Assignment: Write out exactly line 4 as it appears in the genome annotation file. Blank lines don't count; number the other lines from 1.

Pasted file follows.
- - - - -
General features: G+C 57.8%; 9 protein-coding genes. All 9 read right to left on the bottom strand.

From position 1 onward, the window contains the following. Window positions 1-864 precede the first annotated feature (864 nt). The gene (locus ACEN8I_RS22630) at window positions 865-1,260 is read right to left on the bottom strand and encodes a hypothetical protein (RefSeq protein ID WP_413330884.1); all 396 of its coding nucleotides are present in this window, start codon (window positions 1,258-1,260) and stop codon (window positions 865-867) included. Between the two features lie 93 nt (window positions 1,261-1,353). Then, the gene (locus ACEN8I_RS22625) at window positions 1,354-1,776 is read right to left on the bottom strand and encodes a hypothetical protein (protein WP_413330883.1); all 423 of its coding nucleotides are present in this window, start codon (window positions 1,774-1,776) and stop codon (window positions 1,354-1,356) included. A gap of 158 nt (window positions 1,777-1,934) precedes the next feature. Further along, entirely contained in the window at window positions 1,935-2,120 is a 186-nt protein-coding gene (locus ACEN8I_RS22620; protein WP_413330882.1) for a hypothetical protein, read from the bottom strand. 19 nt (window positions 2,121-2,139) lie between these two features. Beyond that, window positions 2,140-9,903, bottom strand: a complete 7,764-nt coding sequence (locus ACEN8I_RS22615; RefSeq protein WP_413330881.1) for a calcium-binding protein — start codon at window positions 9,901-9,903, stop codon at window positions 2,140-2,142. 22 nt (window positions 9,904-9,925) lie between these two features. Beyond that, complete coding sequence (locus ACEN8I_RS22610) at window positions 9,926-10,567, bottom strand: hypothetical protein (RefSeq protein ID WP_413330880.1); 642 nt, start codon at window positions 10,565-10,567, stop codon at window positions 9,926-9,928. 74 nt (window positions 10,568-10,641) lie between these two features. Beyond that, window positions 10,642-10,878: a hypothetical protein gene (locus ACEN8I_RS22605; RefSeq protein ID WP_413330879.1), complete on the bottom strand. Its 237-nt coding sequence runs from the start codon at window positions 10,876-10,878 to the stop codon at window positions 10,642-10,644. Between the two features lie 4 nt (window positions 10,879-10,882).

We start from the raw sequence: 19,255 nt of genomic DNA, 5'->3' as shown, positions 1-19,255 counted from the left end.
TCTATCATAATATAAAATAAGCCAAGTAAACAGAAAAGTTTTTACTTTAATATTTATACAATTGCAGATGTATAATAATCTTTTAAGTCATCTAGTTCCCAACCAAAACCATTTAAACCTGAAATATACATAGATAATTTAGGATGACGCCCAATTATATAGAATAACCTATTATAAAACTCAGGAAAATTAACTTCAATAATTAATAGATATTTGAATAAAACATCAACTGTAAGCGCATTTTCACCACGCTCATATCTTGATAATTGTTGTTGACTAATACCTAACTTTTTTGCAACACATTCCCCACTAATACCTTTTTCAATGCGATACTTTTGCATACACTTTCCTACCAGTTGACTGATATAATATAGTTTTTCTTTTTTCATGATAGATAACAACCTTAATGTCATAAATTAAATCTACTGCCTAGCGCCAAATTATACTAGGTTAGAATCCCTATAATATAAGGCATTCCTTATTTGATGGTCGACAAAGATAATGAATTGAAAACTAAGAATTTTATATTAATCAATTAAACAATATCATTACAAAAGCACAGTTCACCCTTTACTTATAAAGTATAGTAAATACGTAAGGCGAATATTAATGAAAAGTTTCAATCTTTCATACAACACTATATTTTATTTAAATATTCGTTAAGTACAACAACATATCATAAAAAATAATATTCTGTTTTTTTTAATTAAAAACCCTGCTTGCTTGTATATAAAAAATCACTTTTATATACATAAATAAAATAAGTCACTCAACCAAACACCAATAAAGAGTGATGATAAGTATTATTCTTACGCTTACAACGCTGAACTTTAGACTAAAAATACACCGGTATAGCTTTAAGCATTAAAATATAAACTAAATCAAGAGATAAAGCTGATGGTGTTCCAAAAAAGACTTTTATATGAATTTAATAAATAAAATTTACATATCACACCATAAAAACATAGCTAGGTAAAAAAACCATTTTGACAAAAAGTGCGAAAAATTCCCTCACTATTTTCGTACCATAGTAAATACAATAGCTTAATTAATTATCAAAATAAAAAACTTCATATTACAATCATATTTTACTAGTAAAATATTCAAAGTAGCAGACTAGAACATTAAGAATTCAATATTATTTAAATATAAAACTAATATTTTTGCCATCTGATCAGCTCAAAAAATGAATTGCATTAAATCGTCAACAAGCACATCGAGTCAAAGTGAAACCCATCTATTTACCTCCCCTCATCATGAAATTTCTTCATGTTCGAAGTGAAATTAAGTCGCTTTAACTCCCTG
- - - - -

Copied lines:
TCTATCATAATATAAAATAAGCCAAGTAAACAGAAAAGTTTTTACTTTAATATTTATACAATTGCAGATGTATAATAATCTTTTAAGTCATCTAGTTCCCAACCAAAACCATTTAAACCTGAAATATACATAGATAATTTAGGATGACGCCCAATTATATAGAATAACCTATTATAAAACTCAGGAAAATTAACTTCAATAATTAATAGATATTTGAATAAAACATCAACTGTAAGCGCATTTTCACCACGCTCATATCTTGATAATTGTTGTTGACTAATACCTAACTTTTTTGCAACACATTCCCCACTAATACCTTTTTCAATGCGATACTTTTGCATACACTTTCCTACCAGTTGACTGATATAATATAGTTTTTCTTTTTTCATGATAGATAACAACCTTAATGTCATAAATTAAATCTACTGCCTAGCGCCAAATTATACTAGGTTAGAATCCCTATAATATAAGGCATTCCTTATTTGATGGTCGACAAAGATAATGAATTGAAAACTAAGAATTTTATATTAATCAATTAAACAATATCATTACAAAAGCACAGTTCACCCTTTACTTATAAAGTATAGTAAATACGTAAGGCGAATATTAATGAAAAGTTTCAATCTTTCATACAACACTATATTTTATTTAAATATTCGTTAAGTACAACAACATATCATAAAAAATAATATTCTGTTTTTTTTAATTAAAAACCCTGCTTGCTTGTATATAAAAAATCACTTTTATATACATAAATAAAATAAGTCACTCAACCAAACACCAATAAAGAGTGATGATAAGTATTATTCTTACGCTTACAACGCTGAACTTTAGACTAAAAATACACCGGTATAGCTTTAAGCATTAAAATATAAACTAAATCAAGAGATAAAGCTGATGGTGTTCCAAAAAAGACTTTTATATGAATTTAATAAATAAAATTTACATATCACACCATAAAAACATAGCTAGGTAAAAAAACCATTTTGACAAAAAGTGCGAAAAATTCCCTCACTATTTTCGTACCATAGTAAATACAATAGCTTAATTAATTATCAAAATAAAAAACTTCATATTACAATCATATTTTACTAGTAAAATATTCAAAGTAGCAGACTAGAACATTAAGAATTCAATATTATTTAAATATAAAACTAATATTTTTGCCATCTGATCAGCTCAAAAAATGAATTGCATTAAATCGTCAACAAGCACATCGAGTCAAAGTGAAACCCATCTATTTACCTCCCCTCATCATGAAATTTCTTCATGTTCGAAGTGAAATTAAGTCGCTTTAACTCCCTG